When it comes to teaching the relationship between number facts, many educators find themselves scratching their heads. How do we make students understand that addition and subtraction are related? And that multiplication and division are also related? One way to help students see this connection is by using fact family triangles. In this blog post, we will discuss what fact family triangles are and how they can make teaching the relationships between number facts easier for students.

Are you interested in grabbing our FREE fact family worksheet? Use this open-ended worksheet along with our 3 for Free posters to highlight the connection between number facts. Learn more about 3 for Free and teach your students to work smarter, not harder!

Using fact family triangles are one of my favourite ways to teach the connection between number facts with students. With the visual representation of 3 numbers, fact family triangles are a great way to help students learn and practise basic addition and subtraction facts (and multiplication and division). They are easy to set up, and kids love them!

Read more about Multiplication and Division Fact Families.

## What are Fact Family Triangles?

Fact family triangles are a visual way to represent relationships between numbers. They can be used to help students learn and practise basic addition and subtraction facts. For example, the triangle below shows the fact family for the numbers 3, 7, and 10.

As you can see, the triangle is made up of three numbers. The two outer numbers are the addends, and the middle number (the number at the top) is the sum. The triangle also shows that 7 minus 3 equals 4, and 10 minus 7 equals 3.

## Why Use Fact Family Triangles?

Fact family triangles are a great tool for helping students understand addition and subtraction concepts. They can be used to introduce new facts, or to review facts that have already been learned.

Fact family triangles are also a helpful way to visualize the commutative property of addition. This is when the order of the addends does not change the sum. For example, in the triangle above, 3 plus 7 equals 10, and 7 plus 3 also equals 10.

Finally, fact family triangles can be a fun and engaging way for students to practice their addition and subtraction facts. They can be used in whole-class, small-group, or individual settings.

## Getting Started with Fact Family Triangles

If you’re ready to start using fact family triangles in your classroom, there are a few things you’ll need. First, you’ll need a set of number cards, like the ones pictured below. You can also use a deck of playing cards if you don’t have number cards.

To make your own number cards, simply write the numbers 1-9 on index cards or pieces of paper.

Once you have your materials, you’re ready to get started! Begin by writing one of the numbers from your number cards on the whiteboard. Then, have students take turns choosing another number from their card and adding it to the number on the board. Write the sum at the top of the triangle.

Next, have students choose another number from their card and subtract it from the sum. Write the answer in the bottom left corner of the triangle. Finally, have students subtract the first number they chose from the second number they chose. Write this answer in the bottom right corner of the triangle.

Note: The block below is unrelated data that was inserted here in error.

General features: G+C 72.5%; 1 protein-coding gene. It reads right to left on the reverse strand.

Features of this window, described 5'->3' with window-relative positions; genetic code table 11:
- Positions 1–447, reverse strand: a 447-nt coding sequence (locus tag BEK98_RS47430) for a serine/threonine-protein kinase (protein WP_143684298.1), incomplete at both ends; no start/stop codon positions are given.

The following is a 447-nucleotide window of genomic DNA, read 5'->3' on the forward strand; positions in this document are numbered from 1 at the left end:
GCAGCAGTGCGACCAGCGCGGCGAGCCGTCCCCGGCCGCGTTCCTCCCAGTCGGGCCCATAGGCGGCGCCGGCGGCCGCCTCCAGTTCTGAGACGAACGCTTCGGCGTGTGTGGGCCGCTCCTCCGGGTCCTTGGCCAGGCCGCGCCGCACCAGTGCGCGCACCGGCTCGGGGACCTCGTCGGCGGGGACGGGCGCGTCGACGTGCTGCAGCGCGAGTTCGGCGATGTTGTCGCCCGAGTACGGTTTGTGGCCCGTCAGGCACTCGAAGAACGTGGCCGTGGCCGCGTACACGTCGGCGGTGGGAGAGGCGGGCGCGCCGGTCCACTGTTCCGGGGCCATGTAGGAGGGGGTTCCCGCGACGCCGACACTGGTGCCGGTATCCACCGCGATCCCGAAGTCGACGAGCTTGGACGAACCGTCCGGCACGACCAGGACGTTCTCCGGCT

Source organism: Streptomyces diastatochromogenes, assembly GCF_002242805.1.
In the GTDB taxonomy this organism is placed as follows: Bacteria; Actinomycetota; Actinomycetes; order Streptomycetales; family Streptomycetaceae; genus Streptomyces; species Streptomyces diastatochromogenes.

You can continue adding numbers to the triangle until all the spaces are filled. You can also start with a different number each time, or have students make their own triangles.

Once students are ready for some independent practise, using my fact family triangle resource will save you time and allow you to work with the students who require additional consolidation. Students simply choose a card, take it back to their table, write the four sums down that they can create using the numbers and then switch with a friend.

## Tips for Using Fact Family Triangles

Here are a few tips to help you get the most out of using fact family triangles in your classroom:

Encourage students to say the equation aloud as they write it in the triangle. For example, “7 plus 3 equals 10.” This will help them to better understand the concept.

Model making your own triangle on the board before having students make their own. This will help them to understand the process.

Encourage students to use different addition and subtraction strategies as they fill in the triangle. For example, they may choose to use mental math, counting on, counting back, number bonds, or place value charts.

Have students share their triangles with a partner or small group. They can explain how they arrived at their answers, and discuss any strategies they used.

Differentiate the activity by providing different levels of number cards. For example, you could provide a set of 1-9 cards for some students, and a set of 1-12 cards for others.

Encourage students to use their triangles to solve word problems. For example, they could write a word problem for the triangle 7-3=4.

Finally, don’t forget to have fun! Fact family triangles are a great way to review addition and subtraction facts, but they can also be a lot of fun. Encourage your students to use their creativity, and see how many different triangles they can make.

You may also be interested in: Multiplication and Division Fact Families.

If you’d like to give your students a head start, join our mailing list and receive our FREE fact family worksheet? Use this open-ended worksheet along with our 3 for Free posters to highlight the connection between number facts. Learn more about 3 for Free and work smarter, not harder!

To download our 3 for Free posters and sets of pre-made Fact Family Triangles, visit my Teachers Pay Teachers store.

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